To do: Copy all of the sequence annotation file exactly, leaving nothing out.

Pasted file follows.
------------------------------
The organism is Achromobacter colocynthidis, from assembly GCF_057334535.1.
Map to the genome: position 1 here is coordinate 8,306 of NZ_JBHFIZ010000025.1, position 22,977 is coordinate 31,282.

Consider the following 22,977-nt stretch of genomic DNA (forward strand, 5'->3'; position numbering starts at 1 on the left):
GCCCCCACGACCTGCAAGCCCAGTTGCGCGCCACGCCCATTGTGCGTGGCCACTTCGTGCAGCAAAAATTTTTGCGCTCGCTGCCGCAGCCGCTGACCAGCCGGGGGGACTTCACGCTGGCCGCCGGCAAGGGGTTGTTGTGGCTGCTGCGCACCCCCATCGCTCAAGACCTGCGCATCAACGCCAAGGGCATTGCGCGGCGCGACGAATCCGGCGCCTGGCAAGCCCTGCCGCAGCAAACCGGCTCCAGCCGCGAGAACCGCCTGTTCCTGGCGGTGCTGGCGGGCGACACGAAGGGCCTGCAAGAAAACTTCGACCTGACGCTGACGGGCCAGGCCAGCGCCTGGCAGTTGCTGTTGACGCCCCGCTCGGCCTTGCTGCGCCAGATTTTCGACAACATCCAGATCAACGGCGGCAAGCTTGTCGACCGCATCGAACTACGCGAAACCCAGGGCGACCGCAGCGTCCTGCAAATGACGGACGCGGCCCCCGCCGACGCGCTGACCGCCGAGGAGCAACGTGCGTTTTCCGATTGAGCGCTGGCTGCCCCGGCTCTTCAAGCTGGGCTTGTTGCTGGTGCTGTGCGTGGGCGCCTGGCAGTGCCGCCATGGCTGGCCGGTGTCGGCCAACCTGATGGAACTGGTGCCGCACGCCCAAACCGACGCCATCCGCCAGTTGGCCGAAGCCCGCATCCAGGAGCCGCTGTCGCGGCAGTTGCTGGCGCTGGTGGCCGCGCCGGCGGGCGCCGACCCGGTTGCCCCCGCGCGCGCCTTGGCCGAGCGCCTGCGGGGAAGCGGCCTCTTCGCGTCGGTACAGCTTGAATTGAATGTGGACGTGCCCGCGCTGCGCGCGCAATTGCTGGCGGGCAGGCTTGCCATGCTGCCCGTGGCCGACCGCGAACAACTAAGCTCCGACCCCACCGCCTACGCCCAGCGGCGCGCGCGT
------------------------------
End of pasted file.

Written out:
The organism is Achromobacter colocynthidis, from assembly GCF_057334535.1.
Map to the genome: position 1 here is coordinate 8,306 of NZ_JBHFIZ010000025.1, position 22,977 is coordinate 31,282.

Consider the following 22,977-nt stretch of genomic DNA (forward strand, 5'->3'; position numbering starts at 1 on the left):
GCCCCCACGACCTGCAAGCCCAGTTGCGCGCCACGCCCATTGTGCGTGGCCACTTCGTGCAGCAAAAATTTTTGCGCTCGCTGCCGCAGCCGCTGACCAGCCGGGGGGACTTCACGCTGGCCGCCGGCAAGGGGTTGTTGTGGCTGCTGCGCACCCCCATCGCTCAAGACCTGCGCATCAACGCCAAGGGCATTGCGCGGCGCGACGAATCCGGCGCCTGGCAAGCCCTGCCGCAGCAAACCGGCTCCAGCCGCGAGAACCGCCTGTTCCTGGCGGTGCTGGCGGGCGACACGAAGGGCCTGCAAGAAAACTTCGACCTGACGCTGACGGGCCAGGCCAGCGCCTGGCAGTTGCTGTTGACGCCCCGCTCGGCCTTGCTGCGCCAGATTTTCGACAACATCCAGATCAACGGCGGCAAGCTTGTCGACCGCATCGAACTACGCGAAACCCAGGGCGACCGCAGCGTCCTGCAAATGACGGACGCGGCCCCCGCCGACGCGCTGACCGCCGAGGAGCAACGTGCGTTTTCCGATTGAGCGCTGGCTGCCCCGGCTCTTCAAGCTGGGCTTGTTGCTGGTGCTGTGCGTGGGCGCCTGGCAGTGCCGCCATGGCTGGCCGGTGTCGGCCAACCTGATGGAACTGGTGCCGCACGCCCAAACCGACGCCATCCGCCAGTTGGCCGAAGCCCGCATCCAGGAGCCGCTGTCGCGGCAGTTGCTGGCGCTGGTGGCCGCGCCGGCGGGCGCCGACCCGGTTGCCCCCGCGCGCGCCTTGGCCGAGCGCCTGCGGGGAAGCGGCCTCTTCGCGTCGGTACAGCTTGAATTGAATGTGGACGTGCCCGCGCTGCGCGCGCAATTGCTGGCGGGCAGGCTTGCCATGCTGCCCGTGGCCGACCGCGAACAACTAAGCTCCGACCCCACCGCCTACGCCCAGCGGCGCGCGCGT